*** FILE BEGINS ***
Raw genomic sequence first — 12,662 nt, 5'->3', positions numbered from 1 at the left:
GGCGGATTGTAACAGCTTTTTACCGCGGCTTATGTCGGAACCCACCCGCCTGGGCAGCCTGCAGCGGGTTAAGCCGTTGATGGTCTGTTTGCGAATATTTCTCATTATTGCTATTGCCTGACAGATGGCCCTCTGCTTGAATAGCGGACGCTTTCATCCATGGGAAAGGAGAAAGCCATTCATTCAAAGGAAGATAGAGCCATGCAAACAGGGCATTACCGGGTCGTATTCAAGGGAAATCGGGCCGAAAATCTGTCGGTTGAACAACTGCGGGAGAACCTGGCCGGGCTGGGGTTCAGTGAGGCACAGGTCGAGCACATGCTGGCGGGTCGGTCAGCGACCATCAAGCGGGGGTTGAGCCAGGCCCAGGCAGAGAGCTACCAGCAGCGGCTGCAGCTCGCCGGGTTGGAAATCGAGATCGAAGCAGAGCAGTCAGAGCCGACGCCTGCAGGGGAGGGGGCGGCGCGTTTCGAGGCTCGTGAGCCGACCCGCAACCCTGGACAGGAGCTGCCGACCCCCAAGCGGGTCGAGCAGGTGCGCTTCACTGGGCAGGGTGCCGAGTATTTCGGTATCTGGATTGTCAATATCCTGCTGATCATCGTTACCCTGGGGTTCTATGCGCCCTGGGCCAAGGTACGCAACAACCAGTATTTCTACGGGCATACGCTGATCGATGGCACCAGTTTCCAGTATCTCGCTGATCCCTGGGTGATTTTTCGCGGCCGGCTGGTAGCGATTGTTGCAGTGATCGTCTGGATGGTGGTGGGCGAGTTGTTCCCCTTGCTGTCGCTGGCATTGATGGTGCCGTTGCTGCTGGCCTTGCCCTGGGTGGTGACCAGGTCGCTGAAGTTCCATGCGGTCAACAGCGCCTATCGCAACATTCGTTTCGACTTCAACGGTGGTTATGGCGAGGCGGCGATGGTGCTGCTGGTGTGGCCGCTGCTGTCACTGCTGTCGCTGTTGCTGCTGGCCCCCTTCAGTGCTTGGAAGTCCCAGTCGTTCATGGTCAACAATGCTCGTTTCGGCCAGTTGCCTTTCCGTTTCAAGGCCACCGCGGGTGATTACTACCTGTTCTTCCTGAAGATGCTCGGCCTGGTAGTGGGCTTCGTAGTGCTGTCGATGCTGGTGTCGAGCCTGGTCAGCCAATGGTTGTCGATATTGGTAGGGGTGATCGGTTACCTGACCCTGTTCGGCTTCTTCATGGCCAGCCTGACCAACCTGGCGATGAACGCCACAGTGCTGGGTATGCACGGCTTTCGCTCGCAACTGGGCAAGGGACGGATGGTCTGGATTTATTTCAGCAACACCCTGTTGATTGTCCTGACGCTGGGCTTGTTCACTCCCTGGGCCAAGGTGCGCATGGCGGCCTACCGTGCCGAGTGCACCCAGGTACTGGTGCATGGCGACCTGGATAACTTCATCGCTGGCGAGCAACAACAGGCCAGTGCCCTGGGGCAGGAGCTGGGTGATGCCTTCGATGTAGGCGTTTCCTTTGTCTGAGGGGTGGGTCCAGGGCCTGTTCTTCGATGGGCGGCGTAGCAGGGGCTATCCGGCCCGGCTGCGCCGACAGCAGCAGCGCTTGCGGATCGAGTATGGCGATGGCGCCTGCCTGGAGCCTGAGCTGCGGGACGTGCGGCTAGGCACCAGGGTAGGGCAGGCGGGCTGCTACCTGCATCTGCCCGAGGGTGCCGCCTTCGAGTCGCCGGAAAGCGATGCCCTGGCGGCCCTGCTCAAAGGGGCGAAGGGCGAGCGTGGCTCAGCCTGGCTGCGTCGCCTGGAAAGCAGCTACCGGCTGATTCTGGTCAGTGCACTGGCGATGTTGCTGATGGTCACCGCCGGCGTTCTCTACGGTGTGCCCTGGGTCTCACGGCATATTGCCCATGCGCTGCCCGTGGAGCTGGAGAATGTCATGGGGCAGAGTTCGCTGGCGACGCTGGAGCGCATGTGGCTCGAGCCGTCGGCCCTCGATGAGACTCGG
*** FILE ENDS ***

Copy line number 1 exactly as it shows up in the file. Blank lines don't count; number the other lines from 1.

Raw genomic sequence first — 12,662 nt, 5'->3', positions numbered from 1 at the left: